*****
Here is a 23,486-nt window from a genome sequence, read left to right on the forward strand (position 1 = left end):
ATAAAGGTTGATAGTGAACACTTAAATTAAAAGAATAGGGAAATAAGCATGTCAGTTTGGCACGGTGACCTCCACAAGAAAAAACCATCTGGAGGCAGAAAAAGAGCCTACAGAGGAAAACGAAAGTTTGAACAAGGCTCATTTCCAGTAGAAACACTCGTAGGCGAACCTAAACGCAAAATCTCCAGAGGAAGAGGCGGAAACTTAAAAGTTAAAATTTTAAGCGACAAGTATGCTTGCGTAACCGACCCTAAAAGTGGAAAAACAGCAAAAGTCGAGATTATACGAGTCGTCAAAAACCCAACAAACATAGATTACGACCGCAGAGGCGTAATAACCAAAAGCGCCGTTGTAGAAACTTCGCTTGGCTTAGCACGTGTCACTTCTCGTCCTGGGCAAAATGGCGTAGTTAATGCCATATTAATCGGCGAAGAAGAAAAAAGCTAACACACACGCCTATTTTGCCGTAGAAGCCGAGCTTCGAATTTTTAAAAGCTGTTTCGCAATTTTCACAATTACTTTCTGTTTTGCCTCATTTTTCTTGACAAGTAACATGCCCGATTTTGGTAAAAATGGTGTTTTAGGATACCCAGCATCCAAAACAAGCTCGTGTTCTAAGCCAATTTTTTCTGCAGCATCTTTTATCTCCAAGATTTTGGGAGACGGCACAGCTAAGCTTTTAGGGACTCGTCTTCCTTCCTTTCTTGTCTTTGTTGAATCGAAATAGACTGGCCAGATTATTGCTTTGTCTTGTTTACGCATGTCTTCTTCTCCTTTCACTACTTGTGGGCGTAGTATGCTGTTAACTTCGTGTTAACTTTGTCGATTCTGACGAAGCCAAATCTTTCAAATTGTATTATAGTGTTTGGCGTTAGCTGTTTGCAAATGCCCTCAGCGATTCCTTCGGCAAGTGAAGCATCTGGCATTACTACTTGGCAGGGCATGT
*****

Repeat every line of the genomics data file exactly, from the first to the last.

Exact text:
Here is a 23,486-nt window from a genome sequence, read left to right on the forward strand (position 1 = left end):
ATAAAGGTTGATAGTGAACACTTAAATTAAAAGAATAGGGAAATAAGCATGTCAGTTTGGCACGGTGACCTCCACAAGAAAAAACCATCTGGAGGCAGAAAAAGAGCCTACAGAGGAAAACGAAAGTTTGAACAAGGCTCATTTCCAGTAGAAACACTCGTAGGCGAACCTAAACGCAAAATCTCCAGAGGAAGAGGCGGAAACTTAAAAGTTAAAATTTTAAGCGACAAGTATGCTTGCGTAACCGACCCTAAAAGTGGAAAAACAGCAAAAGTCGAGATTATACGAGTCGTCAAAAACCCAACAAACATAGATTACGACCGCAGAGGCGTAATAACCAAAAGCGCCGTTGTAGAAACTTCGCTTGGCTTAGCACGTGTCACTTCTCGTCCTGGGCAAAATGGCGTAGTTAATGCCATATTAATCGGCGAAGAAGAAAAAAGCTAACACACACGCCTATTTTGCCGTAGAAGCCGAGCTTCGAATTTTTAAAAGCTGTTTCGCAATTTTCACAATTACTTTCTGTTTTGCCTCATTTTTCTTGACAAGTAACATGCCCGATTTTGGTAAAAATGGTGTTTTAGGATACCCAGCATCCAAAACAAGCTCGTGTTCTAAGCCAATTTTTTCTGCAGCATCTTTTATCTCCAAGATTTTGGGAGACGGCACAGCTAAGCTTTTAGGGACTCGTCTTCCTTCCTTTCTTGTCTTTGTTGAATCGAAATAGACTGGCCAGATTATTGCTTTGTCTTGTTTACGCATGTCTTCTTCTCCTTTCACTACTTGTGGGCGTAGTATGCTGTTAACTTCGTGTTAACTTTGTCGATTCTGACGAAGCCAAATCTTTCAAATTGTATTATAGTGTTTGGCGTTAGCTGTTTGCAAATGCCCTCAGCGATTCCTTCGGCAAGTGAAGCATCTGGCATTACTACTTGGCAGGGCATGT